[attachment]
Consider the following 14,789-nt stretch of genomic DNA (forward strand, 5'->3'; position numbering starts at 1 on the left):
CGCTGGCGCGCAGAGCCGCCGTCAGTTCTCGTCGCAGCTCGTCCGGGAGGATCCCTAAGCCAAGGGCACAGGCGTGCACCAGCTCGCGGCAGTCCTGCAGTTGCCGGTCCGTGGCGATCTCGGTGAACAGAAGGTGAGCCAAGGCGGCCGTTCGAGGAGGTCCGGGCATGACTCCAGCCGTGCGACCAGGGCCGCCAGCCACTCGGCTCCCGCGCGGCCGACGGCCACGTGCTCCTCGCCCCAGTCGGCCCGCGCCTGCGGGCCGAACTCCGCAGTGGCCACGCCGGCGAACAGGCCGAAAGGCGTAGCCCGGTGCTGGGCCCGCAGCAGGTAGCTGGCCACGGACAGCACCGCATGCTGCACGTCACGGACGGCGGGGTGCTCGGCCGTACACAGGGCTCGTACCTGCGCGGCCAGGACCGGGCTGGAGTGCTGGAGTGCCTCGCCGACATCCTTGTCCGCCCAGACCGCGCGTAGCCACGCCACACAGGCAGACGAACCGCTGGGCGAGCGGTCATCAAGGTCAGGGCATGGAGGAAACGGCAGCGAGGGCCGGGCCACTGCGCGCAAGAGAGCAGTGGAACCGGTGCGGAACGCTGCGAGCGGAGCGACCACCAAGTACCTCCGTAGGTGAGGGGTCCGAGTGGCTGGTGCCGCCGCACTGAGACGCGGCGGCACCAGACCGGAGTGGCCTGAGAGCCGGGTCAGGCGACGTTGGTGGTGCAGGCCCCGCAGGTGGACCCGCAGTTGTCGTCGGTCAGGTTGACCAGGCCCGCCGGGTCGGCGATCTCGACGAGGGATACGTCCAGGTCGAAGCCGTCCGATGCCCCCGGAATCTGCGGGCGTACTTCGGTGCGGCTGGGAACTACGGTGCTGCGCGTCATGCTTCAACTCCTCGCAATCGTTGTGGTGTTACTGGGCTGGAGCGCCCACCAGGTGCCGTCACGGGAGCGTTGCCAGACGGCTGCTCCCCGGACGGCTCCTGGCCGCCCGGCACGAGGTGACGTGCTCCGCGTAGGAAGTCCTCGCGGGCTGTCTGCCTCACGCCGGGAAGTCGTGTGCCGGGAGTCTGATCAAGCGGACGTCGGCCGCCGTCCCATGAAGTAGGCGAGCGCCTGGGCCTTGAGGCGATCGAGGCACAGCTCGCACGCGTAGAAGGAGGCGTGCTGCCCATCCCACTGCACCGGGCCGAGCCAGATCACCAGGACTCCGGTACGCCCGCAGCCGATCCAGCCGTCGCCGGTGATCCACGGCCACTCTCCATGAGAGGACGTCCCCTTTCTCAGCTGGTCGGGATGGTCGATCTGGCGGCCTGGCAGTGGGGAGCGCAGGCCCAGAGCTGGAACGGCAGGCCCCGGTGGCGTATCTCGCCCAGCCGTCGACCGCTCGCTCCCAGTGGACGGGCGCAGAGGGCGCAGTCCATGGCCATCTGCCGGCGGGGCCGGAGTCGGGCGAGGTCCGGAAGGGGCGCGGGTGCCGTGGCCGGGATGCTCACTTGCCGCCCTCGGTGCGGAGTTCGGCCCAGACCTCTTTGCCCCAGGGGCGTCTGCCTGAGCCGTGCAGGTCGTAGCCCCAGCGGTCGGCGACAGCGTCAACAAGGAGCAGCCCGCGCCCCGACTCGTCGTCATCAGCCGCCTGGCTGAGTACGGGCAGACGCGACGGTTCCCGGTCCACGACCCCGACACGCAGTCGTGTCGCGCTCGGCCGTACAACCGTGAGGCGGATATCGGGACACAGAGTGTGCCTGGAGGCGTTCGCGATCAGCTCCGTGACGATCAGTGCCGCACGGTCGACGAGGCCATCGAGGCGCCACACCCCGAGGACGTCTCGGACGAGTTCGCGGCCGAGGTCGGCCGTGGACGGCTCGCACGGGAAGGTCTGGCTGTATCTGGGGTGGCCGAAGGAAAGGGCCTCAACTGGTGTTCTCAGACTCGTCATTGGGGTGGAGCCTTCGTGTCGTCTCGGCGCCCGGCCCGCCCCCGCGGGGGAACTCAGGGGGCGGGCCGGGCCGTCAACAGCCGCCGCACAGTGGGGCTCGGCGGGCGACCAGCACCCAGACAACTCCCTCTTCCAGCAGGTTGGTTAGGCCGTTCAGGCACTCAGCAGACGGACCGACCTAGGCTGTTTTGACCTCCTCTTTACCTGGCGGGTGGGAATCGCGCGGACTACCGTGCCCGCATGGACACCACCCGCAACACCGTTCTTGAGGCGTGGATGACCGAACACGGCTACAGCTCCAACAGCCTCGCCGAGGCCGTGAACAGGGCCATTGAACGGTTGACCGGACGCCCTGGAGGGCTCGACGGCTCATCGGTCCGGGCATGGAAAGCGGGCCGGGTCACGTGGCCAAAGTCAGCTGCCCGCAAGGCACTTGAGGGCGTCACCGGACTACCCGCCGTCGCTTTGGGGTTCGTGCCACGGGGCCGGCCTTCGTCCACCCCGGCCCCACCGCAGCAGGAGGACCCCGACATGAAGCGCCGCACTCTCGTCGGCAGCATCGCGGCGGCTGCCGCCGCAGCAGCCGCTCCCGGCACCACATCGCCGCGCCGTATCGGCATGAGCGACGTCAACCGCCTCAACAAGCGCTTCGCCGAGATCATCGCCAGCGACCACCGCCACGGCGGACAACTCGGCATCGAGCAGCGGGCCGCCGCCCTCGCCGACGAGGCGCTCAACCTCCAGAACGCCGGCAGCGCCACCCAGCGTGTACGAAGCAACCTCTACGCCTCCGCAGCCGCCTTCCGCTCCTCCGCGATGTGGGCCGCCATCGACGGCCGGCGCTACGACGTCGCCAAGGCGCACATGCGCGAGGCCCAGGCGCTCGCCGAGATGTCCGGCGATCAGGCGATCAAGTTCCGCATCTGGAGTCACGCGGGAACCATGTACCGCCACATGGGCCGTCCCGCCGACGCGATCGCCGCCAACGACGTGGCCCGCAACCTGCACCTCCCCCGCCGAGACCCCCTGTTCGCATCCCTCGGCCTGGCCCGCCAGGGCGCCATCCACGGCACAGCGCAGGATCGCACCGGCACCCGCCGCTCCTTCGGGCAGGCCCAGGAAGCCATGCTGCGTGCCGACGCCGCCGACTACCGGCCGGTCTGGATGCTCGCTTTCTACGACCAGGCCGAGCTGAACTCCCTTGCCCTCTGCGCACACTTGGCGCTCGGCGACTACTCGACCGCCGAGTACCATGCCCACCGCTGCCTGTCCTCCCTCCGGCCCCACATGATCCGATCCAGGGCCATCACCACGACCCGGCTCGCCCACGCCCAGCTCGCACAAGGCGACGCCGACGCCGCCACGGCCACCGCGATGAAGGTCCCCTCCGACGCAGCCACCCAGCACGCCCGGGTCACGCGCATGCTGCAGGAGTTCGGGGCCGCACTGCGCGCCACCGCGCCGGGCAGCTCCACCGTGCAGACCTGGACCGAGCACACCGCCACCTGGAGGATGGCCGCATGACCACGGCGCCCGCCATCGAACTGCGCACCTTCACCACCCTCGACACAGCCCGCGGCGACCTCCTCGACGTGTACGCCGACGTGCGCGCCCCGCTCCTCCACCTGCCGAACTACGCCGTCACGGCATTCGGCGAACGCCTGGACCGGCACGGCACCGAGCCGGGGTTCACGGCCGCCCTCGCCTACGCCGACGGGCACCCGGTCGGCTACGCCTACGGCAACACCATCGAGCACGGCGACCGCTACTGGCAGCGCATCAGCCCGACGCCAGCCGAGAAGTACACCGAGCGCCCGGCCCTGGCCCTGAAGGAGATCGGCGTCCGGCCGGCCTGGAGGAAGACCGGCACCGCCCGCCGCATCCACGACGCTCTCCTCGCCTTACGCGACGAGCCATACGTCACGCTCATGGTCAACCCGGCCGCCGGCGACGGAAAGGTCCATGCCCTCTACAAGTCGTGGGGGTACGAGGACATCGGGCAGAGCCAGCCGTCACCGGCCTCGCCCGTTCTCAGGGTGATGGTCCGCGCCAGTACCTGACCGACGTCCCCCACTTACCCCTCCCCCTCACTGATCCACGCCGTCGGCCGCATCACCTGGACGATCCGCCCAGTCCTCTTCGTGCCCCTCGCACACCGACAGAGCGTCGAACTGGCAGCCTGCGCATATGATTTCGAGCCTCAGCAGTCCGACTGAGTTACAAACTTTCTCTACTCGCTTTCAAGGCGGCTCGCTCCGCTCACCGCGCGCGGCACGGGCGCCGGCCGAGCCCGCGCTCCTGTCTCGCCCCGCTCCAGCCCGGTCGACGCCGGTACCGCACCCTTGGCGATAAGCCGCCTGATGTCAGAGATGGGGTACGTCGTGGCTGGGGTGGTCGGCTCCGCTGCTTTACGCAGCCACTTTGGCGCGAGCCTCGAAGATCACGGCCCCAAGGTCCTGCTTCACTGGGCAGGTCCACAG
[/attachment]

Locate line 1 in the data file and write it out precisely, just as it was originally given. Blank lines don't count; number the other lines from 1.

Consider the following 14,789-nt stretch of genomic DNA (forward strand, 5'->3'; position numbering starts at 1 on the left):